This is a topic of the day from my Daily Journal yesterday. I’m considering moving the Daily Journal over here and posting it to my Pro Writers list every day. If you’re reading this, you’re on that list.
Anyway, here’s a topic of the day for you.
Story Starters, Openings and How to Write Fiction
One person asked me in an email yesterday where I get ideas and how I can move from story to story. Apparently because of my flurry of activity recently.
I’m going to answer that in two topics.
First of all, I’ve started only seven new works since May 4 (finished 6). That isn’t a lot. At all. In May, I wrote only two works: a novel and a short story. The short story also became the first chapter of my next novel (so eight works if I counted that twice).
In June, thus far I’ve written one novel and four short stories. Yesterday I started a fifth short story that might be a novel instead. That’s it.
But to story starters —
When I sit down to write a short story, it’s most often on the spur of the moment. So I have to come up with a story starter.
What is a story starter? It’s a character with a problem (doesn’t have to be “the” problem of the story) in a setting. Period. That’s it. Seriously.
(But where do I get the characters? The problem? The setting? That will be in “Getting Ideas” in tomorrow’s post.)
From that story starter, I write an opening.
To do that, I sit down at the keyboard and write whatever springs to mind. Then I write the next sentence, write the next sentence and so on.
The length of the opening varies from writer to writer. For DWS the opening is around 300 – 500 words. For me, the opening is usually 500 – 700 words. By then, I know whether the story will work.
If the opening works, I just keep writing the next sentence. I don’t worry about (or think about) sentence structure, spelling, etc. I just write and keep writing.
I never wonder where the story is going or how the character will solve the problem or any of that. I just write the next sentence.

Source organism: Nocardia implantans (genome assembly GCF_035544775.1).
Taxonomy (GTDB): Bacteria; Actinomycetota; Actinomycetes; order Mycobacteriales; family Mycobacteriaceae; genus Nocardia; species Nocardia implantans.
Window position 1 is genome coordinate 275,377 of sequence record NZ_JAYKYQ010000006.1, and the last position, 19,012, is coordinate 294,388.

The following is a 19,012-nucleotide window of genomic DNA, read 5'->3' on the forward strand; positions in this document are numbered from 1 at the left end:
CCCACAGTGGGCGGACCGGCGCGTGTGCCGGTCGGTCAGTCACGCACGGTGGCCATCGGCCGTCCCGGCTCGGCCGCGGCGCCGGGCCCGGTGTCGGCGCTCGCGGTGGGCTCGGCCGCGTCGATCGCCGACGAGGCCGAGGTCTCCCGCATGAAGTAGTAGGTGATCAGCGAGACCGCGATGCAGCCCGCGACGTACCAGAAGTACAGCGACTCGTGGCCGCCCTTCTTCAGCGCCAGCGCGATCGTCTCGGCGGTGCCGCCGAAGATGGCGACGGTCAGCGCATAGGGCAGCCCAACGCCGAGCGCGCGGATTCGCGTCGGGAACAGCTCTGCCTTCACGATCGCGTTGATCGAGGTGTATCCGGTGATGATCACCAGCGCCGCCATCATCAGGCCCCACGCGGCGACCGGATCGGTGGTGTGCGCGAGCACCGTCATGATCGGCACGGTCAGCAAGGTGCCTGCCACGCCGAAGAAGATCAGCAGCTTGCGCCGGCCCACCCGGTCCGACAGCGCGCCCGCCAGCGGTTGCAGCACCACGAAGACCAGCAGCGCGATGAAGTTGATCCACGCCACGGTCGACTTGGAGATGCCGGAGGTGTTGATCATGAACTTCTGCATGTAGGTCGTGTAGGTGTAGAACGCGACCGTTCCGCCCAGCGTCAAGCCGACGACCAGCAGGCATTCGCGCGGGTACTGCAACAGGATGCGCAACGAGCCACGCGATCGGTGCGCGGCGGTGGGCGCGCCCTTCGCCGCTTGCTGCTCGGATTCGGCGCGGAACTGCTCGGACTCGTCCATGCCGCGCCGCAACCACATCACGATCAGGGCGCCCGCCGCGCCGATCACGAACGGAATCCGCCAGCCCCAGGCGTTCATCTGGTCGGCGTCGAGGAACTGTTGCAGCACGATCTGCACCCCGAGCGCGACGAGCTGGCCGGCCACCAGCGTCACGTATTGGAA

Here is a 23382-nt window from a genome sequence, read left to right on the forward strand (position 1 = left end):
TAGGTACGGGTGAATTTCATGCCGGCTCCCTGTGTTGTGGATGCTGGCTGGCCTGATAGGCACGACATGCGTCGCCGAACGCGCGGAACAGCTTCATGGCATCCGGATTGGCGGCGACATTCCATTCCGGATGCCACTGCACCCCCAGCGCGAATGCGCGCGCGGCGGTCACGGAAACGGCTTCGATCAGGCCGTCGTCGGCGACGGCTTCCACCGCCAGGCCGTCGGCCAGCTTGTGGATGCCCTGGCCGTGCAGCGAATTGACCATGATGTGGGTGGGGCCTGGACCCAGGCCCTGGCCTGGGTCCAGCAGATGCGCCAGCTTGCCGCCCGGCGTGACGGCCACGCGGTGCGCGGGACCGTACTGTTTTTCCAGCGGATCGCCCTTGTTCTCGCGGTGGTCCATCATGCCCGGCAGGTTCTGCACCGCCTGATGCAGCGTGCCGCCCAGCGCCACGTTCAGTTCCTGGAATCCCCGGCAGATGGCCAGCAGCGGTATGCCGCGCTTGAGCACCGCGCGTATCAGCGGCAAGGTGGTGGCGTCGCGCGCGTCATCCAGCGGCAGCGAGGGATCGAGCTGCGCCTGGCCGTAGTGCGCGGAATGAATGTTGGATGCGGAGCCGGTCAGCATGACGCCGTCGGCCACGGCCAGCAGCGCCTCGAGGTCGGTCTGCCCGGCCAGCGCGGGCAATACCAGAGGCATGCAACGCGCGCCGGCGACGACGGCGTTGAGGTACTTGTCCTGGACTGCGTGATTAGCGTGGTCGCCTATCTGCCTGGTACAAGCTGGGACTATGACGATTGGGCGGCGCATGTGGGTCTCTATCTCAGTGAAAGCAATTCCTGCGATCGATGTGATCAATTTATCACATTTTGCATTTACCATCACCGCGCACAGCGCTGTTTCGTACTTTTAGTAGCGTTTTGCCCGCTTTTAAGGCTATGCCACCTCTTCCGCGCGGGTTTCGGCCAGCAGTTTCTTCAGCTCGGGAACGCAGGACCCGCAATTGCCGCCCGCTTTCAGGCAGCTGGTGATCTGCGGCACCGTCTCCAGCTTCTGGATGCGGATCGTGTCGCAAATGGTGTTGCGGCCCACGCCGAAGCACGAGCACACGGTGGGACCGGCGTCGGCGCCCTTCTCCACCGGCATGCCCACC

It really is that simple. It works. It’s how Bradbury wrote. It’s how Stephen King writes. It’s how almost every pulp writer who ever lived wrote. And those of you who have been with me for awhile have seen it first hand.
Do I develop the character?
No, other than knowing his or her “type.” Beyond that, like all humans everywhere, the character develops himself (or herself).
I am constantly surprised by the things my characters say and do. And that’s good. If the characters surprise me, they will also surprise the reader.
If I think them out, plan, plot etc. in advance, I’m playing the Almighty Writer on High. I don’t do that because whatever I can “think up” (conscious mind) the reader can think up. Plotting, planning etc. leads to predictable stories, and predictable stories lead to yawning readers.
Do I agonize over the problem?
Again, no. In my stories, the problem in the opening usually is the “big” problem of the story, but not always. In my openings, the character most often makes decisions and moves toward solving the problem.
What about the setting?
In every opening, I try to invoke all five physical senses. That’s what makes the scene come alive in the reader’s mind. I love writing dialogue and I love writing action (especially Sam Peckinpah style slow motion stuff, sparingly) but none of that happens in a vacuum.
If you don’t provide (through the POV character’s senses) a good description of the setting, any action or dialogue is being delivered against a white background. Not good.
Okay, so come up with a character who has a problem. Drop him (or her) into a setting. Sit down at the keyboard and write whatever springs to mind.
And don’t worry about it. You’re just allowing your characters to tell a story. Nothing more earth-shaking than that.
Back soon with “Getting Ideas.” Or you can subscribe to my other blog at HEStanbrough.com and read it when it comes out tonight. (grin)